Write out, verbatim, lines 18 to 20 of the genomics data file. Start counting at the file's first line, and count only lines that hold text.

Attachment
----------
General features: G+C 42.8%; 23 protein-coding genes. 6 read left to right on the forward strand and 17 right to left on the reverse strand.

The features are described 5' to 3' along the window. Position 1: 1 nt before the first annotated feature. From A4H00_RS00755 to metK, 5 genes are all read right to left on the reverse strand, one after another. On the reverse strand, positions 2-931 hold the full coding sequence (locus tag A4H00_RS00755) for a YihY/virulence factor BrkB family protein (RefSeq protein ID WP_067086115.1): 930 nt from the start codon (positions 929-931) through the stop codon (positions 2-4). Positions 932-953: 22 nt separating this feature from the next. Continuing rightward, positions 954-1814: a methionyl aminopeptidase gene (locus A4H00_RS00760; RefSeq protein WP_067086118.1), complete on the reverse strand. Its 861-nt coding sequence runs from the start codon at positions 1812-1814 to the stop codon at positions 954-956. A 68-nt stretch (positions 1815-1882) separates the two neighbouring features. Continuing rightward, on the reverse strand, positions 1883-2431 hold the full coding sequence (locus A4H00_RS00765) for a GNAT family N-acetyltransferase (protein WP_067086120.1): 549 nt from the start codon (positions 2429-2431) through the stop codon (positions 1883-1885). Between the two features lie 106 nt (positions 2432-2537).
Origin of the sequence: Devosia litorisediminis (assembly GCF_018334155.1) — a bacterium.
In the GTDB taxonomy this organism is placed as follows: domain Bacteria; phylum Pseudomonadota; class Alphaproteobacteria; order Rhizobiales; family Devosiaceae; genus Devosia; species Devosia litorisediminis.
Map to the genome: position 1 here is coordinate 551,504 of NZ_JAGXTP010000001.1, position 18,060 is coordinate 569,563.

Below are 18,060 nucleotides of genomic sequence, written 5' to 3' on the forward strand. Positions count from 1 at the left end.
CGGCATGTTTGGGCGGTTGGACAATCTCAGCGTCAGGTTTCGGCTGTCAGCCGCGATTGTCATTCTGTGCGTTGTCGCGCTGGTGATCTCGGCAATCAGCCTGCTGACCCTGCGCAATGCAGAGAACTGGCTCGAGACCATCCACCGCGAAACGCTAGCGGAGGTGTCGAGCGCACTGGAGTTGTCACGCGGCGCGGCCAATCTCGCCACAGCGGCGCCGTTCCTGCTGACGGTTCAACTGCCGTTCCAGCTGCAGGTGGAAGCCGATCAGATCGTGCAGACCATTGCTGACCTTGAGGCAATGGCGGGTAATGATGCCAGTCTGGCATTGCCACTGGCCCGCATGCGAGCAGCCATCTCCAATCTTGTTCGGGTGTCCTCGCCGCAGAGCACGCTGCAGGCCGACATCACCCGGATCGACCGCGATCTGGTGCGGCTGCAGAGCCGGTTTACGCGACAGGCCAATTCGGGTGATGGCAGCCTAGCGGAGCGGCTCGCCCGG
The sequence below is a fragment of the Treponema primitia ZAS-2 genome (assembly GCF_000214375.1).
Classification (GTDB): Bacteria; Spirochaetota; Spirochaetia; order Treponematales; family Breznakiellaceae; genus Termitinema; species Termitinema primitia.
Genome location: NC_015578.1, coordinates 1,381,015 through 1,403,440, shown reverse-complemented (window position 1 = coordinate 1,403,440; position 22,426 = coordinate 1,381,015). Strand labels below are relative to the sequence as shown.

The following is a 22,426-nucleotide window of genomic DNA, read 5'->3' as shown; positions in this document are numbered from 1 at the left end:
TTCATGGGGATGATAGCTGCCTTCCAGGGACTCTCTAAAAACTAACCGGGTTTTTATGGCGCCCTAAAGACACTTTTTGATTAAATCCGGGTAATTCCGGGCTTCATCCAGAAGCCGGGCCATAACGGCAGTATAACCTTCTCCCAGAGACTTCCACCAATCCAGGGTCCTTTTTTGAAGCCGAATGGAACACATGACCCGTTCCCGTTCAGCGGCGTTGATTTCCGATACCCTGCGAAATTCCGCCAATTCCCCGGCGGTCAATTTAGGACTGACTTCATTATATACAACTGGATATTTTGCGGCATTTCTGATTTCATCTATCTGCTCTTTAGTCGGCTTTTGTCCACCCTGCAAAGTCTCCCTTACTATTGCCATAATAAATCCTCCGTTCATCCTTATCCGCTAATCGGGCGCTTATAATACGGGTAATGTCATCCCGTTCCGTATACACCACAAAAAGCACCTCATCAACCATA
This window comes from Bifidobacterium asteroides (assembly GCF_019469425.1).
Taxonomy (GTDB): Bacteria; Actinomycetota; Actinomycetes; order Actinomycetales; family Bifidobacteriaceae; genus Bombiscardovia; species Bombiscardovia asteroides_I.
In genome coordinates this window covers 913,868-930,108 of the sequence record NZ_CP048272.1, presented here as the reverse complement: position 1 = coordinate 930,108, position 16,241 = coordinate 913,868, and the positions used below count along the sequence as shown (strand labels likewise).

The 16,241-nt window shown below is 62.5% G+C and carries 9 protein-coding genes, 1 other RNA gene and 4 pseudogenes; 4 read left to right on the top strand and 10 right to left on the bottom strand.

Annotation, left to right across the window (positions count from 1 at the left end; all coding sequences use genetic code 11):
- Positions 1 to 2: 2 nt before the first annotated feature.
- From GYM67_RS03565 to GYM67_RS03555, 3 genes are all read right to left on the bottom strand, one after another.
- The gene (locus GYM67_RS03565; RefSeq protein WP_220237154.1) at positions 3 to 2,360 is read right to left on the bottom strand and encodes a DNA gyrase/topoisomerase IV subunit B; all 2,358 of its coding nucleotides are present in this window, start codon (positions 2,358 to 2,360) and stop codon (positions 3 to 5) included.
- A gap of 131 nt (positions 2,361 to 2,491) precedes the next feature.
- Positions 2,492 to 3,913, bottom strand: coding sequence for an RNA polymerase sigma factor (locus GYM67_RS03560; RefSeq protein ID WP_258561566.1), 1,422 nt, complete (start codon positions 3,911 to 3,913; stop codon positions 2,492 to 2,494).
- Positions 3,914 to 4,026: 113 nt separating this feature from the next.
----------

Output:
- Positions 1 to 2: 2 nt before the first annotated feature.
- From GYM67_RS03565 to GYM67_RS03555, 3 genes are all read right to left on the bottom strand, one after another.
- The gene (locus GYM67_RS03565; RefSeq protein WP_220237154.1) at positions 3 to 2,360 is read right to left on the bottom strand and encodes a DNA gyrase/topoisomerase IV subunit B; all 2,358 of its coding nucleotides are present in this window, start codon (positions 2,358 to 2,360) and stop codon (positions 3 to 5) included.